Before the War, Germany had started to develop, on systematic lines, all those resources of the areas subject to her sovereignty which were-and which are-necessary for the maintenance of her surplus population. At Versailles, however, her Colonial empire (which, although but small, was of great importance to her) was divided among nations that were in no need of additional Colonial possessions. Besides, these nations had so many other matters to attend to that they were not in a position to engage in the work of opening-up the mandated areas. It can be shown that the development of the mandated territories – not only as regards the production of raw materials, but also in connection with many other items ¬ has received far less attention than that of countries adjacent to them where the climatic conditions are very similar. It is very instructive to compare, for example, the export totals of oleaginous seeds and fruits from Togoland and the Cameroons with those from the Belgian Congo and Nigeria, those of timber from the Cameroons with those from French Equatorial Africa, and those of cotton from German East Africa (Tanganyika) with those from Uganda and Kenya. Comparisons such as these indicate that the Colonial possessions of the European countries concerned are developed far more systematically than the territories under mandate. The development of the transportation system in the latter has almost come to a standstill since the advent of the mandatory administrations, as may be seen from the following figures:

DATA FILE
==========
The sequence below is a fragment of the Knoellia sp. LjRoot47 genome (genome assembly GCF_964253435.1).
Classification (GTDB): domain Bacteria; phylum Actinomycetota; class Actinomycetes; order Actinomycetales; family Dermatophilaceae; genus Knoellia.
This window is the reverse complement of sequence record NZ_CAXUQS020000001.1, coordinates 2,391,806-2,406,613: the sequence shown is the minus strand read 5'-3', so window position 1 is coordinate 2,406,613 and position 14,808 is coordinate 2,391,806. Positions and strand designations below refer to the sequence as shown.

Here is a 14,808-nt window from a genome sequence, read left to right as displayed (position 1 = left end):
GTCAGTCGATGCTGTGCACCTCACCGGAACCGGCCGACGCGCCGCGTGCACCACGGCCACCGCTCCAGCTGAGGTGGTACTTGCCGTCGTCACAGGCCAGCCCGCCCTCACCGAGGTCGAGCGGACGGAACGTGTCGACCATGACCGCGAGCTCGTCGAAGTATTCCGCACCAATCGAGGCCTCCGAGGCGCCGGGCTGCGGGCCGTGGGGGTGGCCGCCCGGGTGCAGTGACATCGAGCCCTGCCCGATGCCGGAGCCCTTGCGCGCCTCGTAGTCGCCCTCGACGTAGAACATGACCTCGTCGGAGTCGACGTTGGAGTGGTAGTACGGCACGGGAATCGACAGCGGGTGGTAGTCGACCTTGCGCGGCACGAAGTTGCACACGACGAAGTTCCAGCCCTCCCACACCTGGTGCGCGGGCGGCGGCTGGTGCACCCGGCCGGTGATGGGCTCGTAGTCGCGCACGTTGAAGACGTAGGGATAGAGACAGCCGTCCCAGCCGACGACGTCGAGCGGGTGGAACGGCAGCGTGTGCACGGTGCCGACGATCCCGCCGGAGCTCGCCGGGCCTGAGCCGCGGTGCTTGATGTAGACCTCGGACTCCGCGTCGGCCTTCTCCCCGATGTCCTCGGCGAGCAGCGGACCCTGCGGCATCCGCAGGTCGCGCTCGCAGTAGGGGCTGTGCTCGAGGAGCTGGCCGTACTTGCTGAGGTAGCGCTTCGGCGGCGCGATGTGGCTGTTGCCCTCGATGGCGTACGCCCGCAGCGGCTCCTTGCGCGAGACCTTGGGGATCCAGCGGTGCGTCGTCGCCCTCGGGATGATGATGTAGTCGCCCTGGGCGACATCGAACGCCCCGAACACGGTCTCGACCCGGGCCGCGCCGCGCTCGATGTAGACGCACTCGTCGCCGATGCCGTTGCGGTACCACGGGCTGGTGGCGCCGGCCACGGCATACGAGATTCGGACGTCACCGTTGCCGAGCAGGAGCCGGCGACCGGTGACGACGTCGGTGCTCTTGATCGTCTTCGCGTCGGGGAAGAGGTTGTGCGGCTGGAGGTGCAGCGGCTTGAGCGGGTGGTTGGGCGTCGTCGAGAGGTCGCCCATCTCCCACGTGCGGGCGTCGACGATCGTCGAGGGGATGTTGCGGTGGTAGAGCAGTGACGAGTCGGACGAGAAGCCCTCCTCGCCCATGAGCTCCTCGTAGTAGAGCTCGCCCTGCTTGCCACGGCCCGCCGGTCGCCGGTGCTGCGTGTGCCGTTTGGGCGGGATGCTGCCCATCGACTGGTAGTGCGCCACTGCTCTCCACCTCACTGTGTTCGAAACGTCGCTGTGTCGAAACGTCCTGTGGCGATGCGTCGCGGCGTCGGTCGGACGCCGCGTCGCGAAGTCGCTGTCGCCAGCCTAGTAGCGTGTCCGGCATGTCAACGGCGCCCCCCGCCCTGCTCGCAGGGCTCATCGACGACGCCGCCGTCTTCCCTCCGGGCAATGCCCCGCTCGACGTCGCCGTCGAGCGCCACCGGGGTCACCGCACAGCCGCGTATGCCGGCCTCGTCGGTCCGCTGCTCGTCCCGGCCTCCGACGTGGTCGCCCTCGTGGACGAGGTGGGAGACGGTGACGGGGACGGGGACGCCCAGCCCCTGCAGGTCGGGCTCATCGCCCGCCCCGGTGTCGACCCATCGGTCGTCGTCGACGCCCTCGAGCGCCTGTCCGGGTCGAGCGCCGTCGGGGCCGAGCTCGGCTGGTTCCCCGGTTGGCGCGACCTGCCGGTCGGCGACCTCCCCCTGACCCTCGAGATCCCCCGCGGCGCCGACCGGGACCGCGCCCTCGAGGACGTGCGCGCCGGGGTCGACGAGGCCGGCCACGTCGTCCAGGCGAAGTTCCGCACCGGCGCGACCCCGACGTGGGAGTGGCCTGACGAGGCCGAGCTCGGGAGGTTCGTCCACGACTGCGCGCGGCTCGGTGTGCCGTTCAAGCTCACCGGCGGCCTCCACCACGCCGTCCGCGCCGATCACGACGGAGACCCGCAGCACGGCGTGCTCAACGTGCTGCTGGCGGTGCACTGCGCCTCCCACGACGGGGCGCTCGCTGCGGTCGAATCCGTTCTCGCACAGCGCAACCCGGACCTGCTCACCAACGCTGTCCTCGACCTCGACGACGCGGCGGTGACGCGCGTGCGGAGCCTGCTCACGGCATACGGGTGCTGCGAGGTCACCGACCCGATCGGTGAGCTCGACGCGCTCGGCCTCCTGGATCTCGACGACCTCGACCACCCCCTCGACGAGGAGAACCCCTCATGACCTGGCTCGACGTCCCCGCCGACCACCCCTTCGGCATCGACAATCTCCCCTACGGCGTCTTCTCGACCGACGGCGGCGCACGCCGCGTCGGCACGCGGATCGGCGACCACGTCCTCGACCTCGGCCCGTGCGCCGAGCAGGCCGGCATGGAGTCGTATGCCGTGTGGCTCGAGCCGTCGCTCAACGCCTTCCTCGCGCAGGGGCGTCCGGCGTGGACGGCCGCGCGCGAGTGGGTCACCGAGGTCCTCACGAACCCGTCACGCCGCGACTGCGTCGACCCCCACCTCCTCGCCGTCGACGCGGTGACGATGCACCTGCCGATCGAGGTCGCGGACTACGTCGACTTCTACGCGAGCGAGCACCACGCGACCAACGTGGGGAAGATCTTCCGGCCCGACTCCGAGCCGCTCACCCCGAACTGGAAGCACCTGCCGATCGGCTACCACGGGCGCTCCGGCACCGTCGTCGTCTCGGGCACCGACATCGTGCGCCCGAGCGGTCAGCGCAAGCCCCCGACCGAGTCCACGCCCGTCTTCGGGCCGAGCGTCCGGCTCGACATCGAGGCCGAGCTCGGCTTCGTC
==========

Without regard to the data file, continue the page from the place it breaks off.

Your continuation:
Railways open to traffic
or in course of construction.
Increase.
1914. 1934.
East Africa……… 2,171 km. 2,215 km. 44 km.
South-West Africa……………… 2,178 2,357 179
Cameroons……… 443 504 61
Togoland………… 327 442 115

 

Thus, almost the whole railway system of the mandated territories dates back to the twenty odd years of German rule, whilst the mandatory Powers have hardly done anything since to extend it. Equally slight has been the increase in the export trade of the Colonies since their taking-over by the mandatory Powers. During the period from 1908- 13, i.e., within five years, the total value of their exports went up from £1,400,000 to £8,000,000, which is undoubtedly a clear proof of Germany’s successful Colonial work in Africa and in the Southern Pacific. By 1936, after seventeen years of mandatory rule, that figure had only risen to £10,000,000 gold. The increase, therefore, has been remarkably slight.